New Jersey Pollutant Discharge Elimination System
Lastly, New Jersey amended the New Jersey Pollutant Discharge Elimination System (NJPDES) rules, which govern permitted discharges of pollutants into the State’s surface waters. This amendment added PFNA, PFOA, and PFOS to the Permit Application Testing Requirements/Pollutant Listings and the Requirements for Discharges to Ground Water only. N.J.A.C. 7:14A. New Jersey did not alter its requirements for discharges to surface water in this rulemaking. The new testing requirements are not meant to target all facilities. Facilities that do not currently use, or have previously used PFAS will not be required to monitor for PFNA, PFOA, and PFOS. However, the State specifically identifies publicly owned treatment works, aquifer storage and recovery facilities, airports, and military bases, as facilities where the presence of these compounds is reasonably expected. Such facilities thus will be required to monitor for PFNA, PFOA, and PFOS if they hold a NJPDES-DGW permit. New Jersey indicated it will incorporate the new NJPDES-DGW permit monitoring requirements through State-initiated modifications or renewals of existing or expired permits. New Jersey did not, in this proposal, impose requirements on discharges of stormwater (DST) or surface water (DSW) permits, but that may be the subject of future rulemaking.
Impact on Industry
New Jersey’s multitude of amendments expand responsibilities and potential liabilities for public and private industry in the State. While these new rules provide some clarity for operators in New Jersey, they further the divide between Federal and state standards. As noted above, EPA has established a non-enforceable health advisory for total combined PFOA and PFOS of 70ppt. EPA has also added 172 different PFAS to the Toxic Release Inventory and has proposed a rule that would determine PFOA and PFOS should be regulated under the Safe Drinking Water Act, but these federal initiatives have little immediate impact on industry when compared to the New Jersey rules.
From a litigation perspective, New Jersey’s most impactful amendments will likely be the SDWA drinking water MCLs and the addition of PFOA and PFOS to the List of Hazardous Substances under the Spill Act and ISRA. New Jersey has already pursued litigation under the Spill Act and ISRA which rely partially on these rules in proposed form. Based on these amendments, remedial actions as a result of Spill Act liability will likely require cleanups to reduce or eliminate exposure to these contaminants to the applicable ground water standards.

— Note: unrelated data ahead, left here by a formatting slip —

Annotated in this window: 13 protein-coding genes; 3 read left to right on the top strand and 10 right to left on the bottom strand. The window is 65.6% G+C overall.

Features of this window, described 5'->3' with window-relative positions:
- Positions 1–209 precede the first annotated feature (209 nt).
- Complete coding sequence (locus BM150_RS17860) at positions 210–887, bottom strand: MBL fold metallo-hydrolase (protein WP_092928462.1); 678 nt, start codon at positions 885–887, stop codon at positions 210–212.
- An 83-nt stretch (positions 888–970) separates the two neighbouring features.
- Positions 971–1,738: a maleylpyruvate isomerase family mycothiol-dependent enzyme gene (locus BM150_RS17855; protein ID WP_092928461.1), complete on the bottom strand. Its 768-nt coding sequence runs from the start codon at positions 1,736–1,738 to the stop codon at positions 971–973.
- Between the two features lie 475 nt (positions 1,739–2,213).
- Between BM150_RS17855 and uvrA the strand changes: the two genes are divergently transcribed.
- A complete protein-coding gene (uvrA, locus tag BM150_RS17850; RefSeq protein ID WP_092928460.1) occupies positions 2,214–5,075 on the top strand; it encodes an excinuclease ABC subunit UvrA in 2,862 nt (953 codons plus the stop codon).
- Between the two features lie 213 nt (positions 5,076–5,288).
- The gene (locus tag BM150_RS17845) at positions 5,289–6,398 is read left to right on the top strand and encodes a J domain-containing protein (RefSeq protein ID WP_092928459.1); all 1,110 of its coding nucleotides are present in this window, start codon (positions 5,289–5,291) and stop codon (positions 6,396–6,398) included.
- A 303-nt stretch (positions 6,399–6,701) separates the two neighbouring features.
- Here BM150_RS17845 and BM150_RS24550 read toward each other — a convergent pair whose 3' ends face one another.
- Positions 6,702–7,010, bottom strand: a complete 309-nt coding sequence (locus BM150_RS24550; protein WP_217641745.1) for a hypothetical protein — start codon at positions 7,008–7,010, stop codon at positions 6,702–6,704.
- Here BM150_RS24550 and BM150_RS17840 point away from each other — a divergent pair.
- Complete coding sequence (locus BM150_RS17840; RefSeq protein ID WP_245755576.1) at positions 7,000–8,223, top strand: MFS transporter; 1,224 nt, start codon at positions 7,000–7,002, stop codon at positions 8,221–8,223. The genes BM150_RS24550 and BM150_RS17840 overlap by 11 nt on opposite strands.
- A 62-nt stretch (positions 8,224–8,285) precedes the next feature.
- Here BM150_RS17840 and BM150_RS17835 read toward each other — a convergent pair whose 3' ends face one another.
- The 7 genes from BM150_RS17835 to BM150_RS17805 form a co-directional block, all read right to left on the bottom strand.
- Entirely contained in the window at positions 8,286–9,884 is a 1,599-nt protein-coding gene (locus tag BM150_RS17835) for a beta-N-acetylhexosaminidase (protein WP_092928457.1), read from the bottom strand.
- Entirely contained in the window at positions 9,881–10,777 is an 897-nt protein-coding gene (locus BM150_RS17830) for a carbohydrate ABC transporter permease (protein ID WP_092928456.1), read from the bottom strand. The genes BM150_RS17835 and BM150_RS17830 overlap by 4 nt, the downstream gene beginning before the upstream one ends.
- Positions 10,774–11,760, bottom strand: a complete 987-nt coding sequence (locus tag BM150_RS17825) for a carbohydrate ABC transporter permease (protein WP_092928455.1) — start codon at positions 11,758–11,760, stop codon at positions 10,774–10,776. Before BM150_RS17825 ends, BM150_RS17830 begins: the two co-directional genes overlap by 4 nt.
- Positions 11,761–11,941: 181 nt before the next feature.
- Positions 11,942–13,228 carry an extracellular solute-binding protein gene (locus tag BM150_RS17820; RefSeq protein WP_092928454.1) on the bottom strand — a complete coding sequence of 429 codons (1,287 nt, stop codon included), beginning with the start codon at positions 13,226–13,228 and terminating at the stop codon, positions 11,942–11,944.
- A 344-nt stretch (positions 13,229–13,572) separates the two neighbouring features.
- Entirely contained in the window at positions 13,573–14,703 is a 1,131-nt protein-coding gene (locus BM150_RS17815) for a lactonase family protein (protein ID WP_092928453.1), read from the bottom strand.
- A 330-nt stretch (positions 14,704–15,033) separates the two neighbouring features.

On the transactional side, amendments to the PWTA create additional responsibilities for owners of private wells subject to sale or lease. Owners of private wells should be aware of these additional testing requirements for PFNA, PFOA, and PFOS and their responsibility to advise prospective buyers or tenants of the results starting December 1, 2021. Buyers and tenants are responsible for installing their preferred treatment, such as a point of entry treatment (POET), point of use (POU) treatment system, or alternative sources of water.
From a compliance perspective, public water systems should be prepared to monitor for PFOA, PFOS, and PFNA and treat water when there is an exceedance of an MCL starting in the first quarter of 2021. For both public water systems and private well owners, engaging a certified laboratory may prove difficult until more labs are certified. As of June 2020, there are 19 laboratories certified to conduct the required testing, but only two in New Jersey. Further, NJPDES-DGW permit holders who currently use or previously used any PFAS in their operations should expect to be contacted by the State to modify or renew their permit based on the new PFNA, PFOA, and PFOS testing requirements.